20160710_073903The beautiful sunrise view from Avenida de la Bahia (my phone doesn’t do it justice!)

I’m often asked how I travel solo, how I can possibly take my motorbike all the way down to Spain (the bottom tip of it at that…), don’t I ever get lonely and many other questions. I’d like to share with you one of my favourite places that I visited last month – Cádiz, in Andalucia. The climate was lovely as you’d expect, the food absolutely delicious but most impressively were the people! It’s always wonderful to experience culture and hospitality like this whilst on the road:

I’d arrived in Cádiz earlier after riding down from Sevilla the night before. I’d had breakfast in the morning at a lovely bar in a residential neighbourhood. After some sightseeing, it was time to think about lunch. I’d been recommended the Mercado Central de Abastos where various restaurants just outside the market will cook seafood purchased from the fish market. I soon found out that the restaurant my sister had recommended had closed down so wandered next door and gestured/asked a family from Sevilla (not pictured)  whether I could sit next to them at the restaurant next door and asked me about my travels, whilst I responded in my limited Spanish and shared with me their peanuts. They then asked if I’d chosen from the menu – I hadn’t so they recommended two tasty options. When they left, I spoke to the two French guys sat to my left.


Me with Gilles (my left) from Paris and his friend from Bordeaux

Whilst chatting to them, a local comes over and sings to a table nearby whilst tapping a napkin dispenser! I was informed that I should enjoy this local Andalucian thing. To me it was utterly surreal and amazing at the same time to experience. After the French guys leave, I go to the singing man and say hola! and introduce myself and he’s pleased to hear that I’m enjoying Cádiz. Here’s our selfie!

20160709_170500Me and Juan

Three hours later, on my way back from the beach (Playa de la Caleta, which is nice, by the way) and walking through the old town, I hear shouting: “Hong Kong! Hong Kong!” What could that be?!… no, that can’t be for me, or is it?! I turn around and the singing man is there sat down outside a bar with his family and friends! Intrigued, I wander over and am invited to sit and chat with my new found friends for a good hour. Drinks are offered and in more broken Spanish, I answer their questions about my trip around España…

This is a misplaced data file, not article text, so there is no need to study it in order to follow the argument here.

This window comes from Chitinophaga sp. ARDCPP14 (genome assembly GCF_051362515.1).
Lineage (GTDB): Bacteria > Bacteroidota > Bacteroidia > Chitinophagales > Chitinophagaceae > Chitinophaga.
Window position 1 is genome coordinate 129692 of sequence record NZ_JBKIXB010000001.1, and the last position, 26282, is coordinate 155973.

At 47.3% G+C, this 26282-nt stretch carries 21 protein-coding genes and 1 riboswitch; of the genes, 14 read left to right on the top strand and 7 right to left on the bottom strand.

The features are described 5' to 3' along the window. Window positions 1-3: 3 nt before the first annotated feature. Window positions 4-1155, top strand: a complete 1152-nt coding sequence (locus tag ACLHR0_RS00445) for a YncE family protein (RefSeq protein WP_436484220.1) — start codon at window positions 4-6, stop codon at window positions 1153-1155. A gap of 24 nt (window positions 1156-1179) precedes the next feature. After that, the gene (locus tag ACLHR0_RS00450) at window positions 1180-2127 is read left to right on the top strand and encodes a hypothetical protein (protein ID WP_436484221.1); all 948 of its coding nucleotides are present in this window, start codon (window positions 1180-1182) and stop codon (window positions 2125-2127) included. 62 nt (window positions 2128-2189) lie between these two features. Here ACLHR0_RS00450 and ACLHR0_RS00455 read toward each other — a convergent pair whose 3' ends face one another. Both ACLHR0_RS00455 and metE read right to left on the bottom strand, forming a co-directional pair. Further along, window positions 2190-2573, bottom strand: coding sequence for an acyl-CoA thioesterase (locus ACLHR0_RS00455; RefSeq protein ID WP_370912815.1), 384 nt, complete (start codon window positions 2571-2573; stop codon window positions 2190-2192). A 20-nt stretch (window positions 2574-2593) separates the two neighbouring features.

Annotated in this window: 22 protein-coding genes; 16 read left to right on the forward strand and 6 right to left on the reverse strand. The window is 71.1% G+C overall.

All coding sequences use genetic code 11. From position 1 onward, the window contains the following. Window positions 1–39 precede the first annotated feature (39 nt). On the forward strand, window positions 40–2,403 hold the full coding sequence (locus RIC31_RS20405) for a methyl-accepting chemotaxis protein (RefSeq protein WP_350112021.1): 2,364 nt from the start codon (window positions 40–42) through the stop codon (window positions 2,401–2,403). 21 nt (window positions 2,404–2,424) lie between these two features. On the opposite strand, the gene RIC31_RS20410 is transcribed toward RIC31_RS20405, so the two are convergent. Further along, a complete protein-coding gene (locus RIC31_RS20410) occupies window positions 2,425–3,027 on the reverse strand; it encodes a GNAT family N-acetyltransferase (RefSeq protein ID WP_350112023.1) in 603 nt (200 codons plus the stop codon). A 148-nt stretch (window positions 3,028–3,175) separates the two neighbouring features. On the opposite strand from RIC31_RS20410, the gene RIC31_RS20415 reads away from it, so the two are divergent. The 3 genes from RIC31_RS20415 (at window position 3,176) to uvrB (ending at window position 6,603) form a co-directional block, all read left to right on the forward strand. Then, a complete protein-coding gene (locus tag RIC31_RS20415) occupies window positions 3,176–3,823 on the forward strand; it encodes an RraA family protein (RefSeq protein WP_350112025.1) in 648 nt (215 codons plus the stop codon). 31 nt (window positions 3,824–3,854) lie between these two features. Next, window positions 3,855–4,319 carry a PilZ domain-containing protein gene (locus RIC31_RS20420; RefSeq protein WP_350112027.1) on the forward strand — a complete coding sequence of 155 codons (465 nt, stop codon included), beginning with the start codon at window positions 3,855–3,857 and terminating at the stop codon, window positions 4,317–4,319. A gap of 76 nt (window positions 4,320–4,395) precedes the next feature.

“Where are you staying/going tonight?”
“Oh, to Gibraltar…”
“The road down there is a nice one”
“Do you know about the fiesta tonight though..?”

Fiesta?! At first I’m reluctant to go along, as I wanted to make progress on the road, and head back up north – but then the best experiences are never had that way! Here was an opportunity to go to a fiesta – and it could be good fun! On the way there I decided to refill my water bottle at a public fountain in the main square. On seeing this, José (Juan’s friend) wouldn’t have any of this (the fact that my water is warm). A quick feel of the temperature of the bottle and he went into a shop and bought me a bottle of cold water! I was too embarassed to tell him that cold water makes me cough a bit!

On arrival at the fiesta just a little bit further down from the Puerta de Tierra, I’m offered more drinks! We’re also hungry so it’s soon decided to go and get food! One bocadillo de salchichón (a type of Spanish sausage) later, we mingled into the crowd and I enjoyed 2 and half hours of local music by singers of the Cádiz region. I didn’t understand most of what I was listening to but it didn’t matter. The locals were curious about me and I was curious about them. The atmosphere was lovely and Juan was singing along to some of his favourites! One particular song which I did understand a few words was about Gaditano (Cádiz people) girls are the way they are due to the climate for example. Thank you to Juan and José for making my experience so memorable, so unique, so authentic and so local to the region.

So my answer to questions a20160709_233733bout travelling on a motorbike, being lonely etc,, but especially questions about travelling solo is this – when you travel alone, you are never alone! New experiences and opportunities will open themselves up to you and the kindness and friendliness of strangers will be your energy. This kind of unique experience would never have presented itself to me were I travelling in a group, with friends or in other circumstances.

Too often I meet people afraid of travelling alone, afraid of speaking another language, afraid/unable to get time off work, afraid of theft/crime, afraid to go do a big adventure, afraid to do a road trip, afraid if their vehicle has a break down……. My advice to anyone who wishes to step out of their comfort zone – do it, go enjoy yourself and immerse yourself in another culture and do it off the beaten track! If you worry all the time, you won’t get anywhere. Any moment out of your home/city is an adventure, it can be 1 day, it can be 3 days, 2 weeks, a month or more.

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Dans Travel Log